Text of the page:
We curse or bless our children with our choice of club. We pass our passion on to them like a genetic inheritance. I have a chum who is a fan of Doncaster Rovers. He has no qualms about the distress this will cause his poor child at school and beyond. Worse still is the Tottenham fan, who rather than break the chain of abuse chooses to curse his offspring to supporting a club who manufacture cinematic presentations of the season they failed to win the Champions’ League.

That is the difference between the two clubs; I was at the final against Barcelona. I have never watched it replayed on the magic lantern and never will. I do not wish to hear the game referred to in any circumstances. I have drummed this attitude into my own progeny, who accompanied me to his first Arsenal match this weekend last.

The lad in question, my first born, is named after the first six letters of the Arsenal motto, Victoria Concordia Crescit. He has, until recently, viewed his father’s obsession with this football club in rather the same manner as one observes a ranting street preacher. He has kept his distance in footballing matters, preferring the literary company of Mr. Potter. Then a year or so ago something clicked and the obsession became real. Very real. The boy is bewitched by our club. He has become a voracious reader of club history. He demands replica kit. His bedroom is festooned with players past and present. He is forever watching Woolwich compilation films on Mr. Yu’s Tube. He copies out player autographs. Arsenal is now a part of every cell in his body. He cannot quite name a likely starting eleven, but then the likely starting eleven don’t seem to be able to do that at the moment.

And so it was this last weekend that I took him to his Mecca. I was approaching the match with some trepidation; Emery’s Arsenal are fragile and incoherent. They are dull and lifeless. They lack substance and sparkle. Wolves are not an easy side to beat and this match might have proven to be the match at which reality sets in. When you realise what the club has become. That day will arrive for the lad. But that day was not Saturday. It served to remind me that despite the tribulations of six wins in eighteen matches, of a captain who throws an armband to the turf, of a team who has scored 16 and conceded 15, a side who seem to have no idea what to do or how to do it, the pure love of a club can bring such heart-thumping joy to an eight-year-old-boy with a yellow hat on his head and a red and white scarf round his neck.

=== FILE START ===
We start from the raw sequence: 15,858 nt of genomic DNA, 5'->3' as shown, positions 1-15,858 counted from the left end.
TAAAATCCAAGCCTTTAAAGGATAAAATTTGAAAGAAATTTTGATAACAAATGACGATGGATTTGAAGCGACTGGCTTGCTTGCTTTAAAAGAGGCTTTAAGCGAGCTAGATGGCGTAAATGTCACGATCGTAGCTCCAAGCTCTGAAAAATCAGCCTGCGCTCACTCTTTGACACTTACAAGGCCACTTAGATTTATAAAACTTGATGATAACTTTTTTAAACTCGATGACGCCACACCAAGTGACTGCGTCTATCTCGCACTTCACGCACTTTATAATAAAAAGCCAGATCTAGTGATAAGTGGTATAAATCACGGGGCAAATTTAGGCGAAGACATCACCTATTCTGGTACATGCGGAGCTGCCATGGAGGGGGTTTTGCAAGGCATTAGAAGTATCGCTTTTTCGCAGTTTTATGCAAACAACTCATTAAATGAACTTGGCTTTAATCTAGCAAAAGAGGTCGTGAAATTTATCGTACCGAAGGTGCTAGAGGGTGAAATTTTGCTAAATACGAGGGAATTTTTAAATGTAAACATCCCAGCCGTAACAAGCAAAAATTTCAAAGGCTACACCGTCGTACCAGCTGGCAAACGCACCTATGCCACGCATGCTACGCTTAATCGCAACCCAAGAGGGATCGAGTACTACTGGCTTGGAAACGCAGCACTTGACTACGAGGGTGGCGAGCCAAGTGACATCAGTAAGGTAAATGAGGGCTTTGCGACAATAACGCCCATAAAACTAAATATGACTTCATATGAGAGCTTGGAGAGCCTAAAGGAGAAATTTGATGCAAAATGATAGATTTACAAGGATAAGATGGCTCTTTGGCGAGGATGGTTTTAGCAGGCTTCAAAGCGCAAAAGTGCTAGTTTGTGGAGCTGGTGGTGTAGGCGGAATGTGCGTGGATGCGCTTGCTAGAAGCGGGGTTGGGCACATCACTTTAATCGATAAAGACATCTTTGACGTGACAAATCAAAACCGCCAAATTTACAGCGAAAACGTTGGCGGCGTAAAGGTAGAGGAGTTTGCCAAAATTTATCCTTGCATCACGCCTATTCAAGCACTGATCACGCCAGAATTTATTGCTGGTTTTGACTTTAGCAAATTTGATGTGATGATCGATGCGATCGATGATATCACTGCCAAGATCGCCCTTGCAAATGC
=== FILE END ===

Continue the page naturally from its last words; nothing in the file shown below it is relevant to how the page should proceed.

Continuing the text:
As we walked down Holloway Road and he caught his first glimpse of the stadium, he pulled that hat down over his overwhelmed little face. We entered the emporium whereupon he relived me of a not insignificant amount of money for bags full of trinkets, including a photograph of his favourite player, O’Bannon. We made our way into the ground, where he was struck dumb with emotion.

I was taken back to my own first time at the old place. Seeing the players warm up in front of one. Somehow real but not real. He has only glimpsed them in magazines and television, and then suddenly there they were. They’re really there, Daddy. That’s really them. Not for him the concerns over defensive frailty or players out of position. The unadulterated pleasure of seeing the first team, in the flesh, was almost too much for him.

So when his favourite player scored in front of us, under the clock, on 21 minutes, that will be a goal that one little boy will remember for the rest of his life. To us, it was one bright spot in a dreadful game where yet again we made myriad tactical errors. But one eight-year old boy was moved to tears by it. And that is why we have to stay strong. This club means so much to so many people and it will prevail, despite the damage being done to it by the current coach.

I did, however, spare him the information that Arsenal were playing away in Portugal this Wednesday last as my crystal ball foretold of suffocation and boredom.

There are limits in my encouragement of his obsession.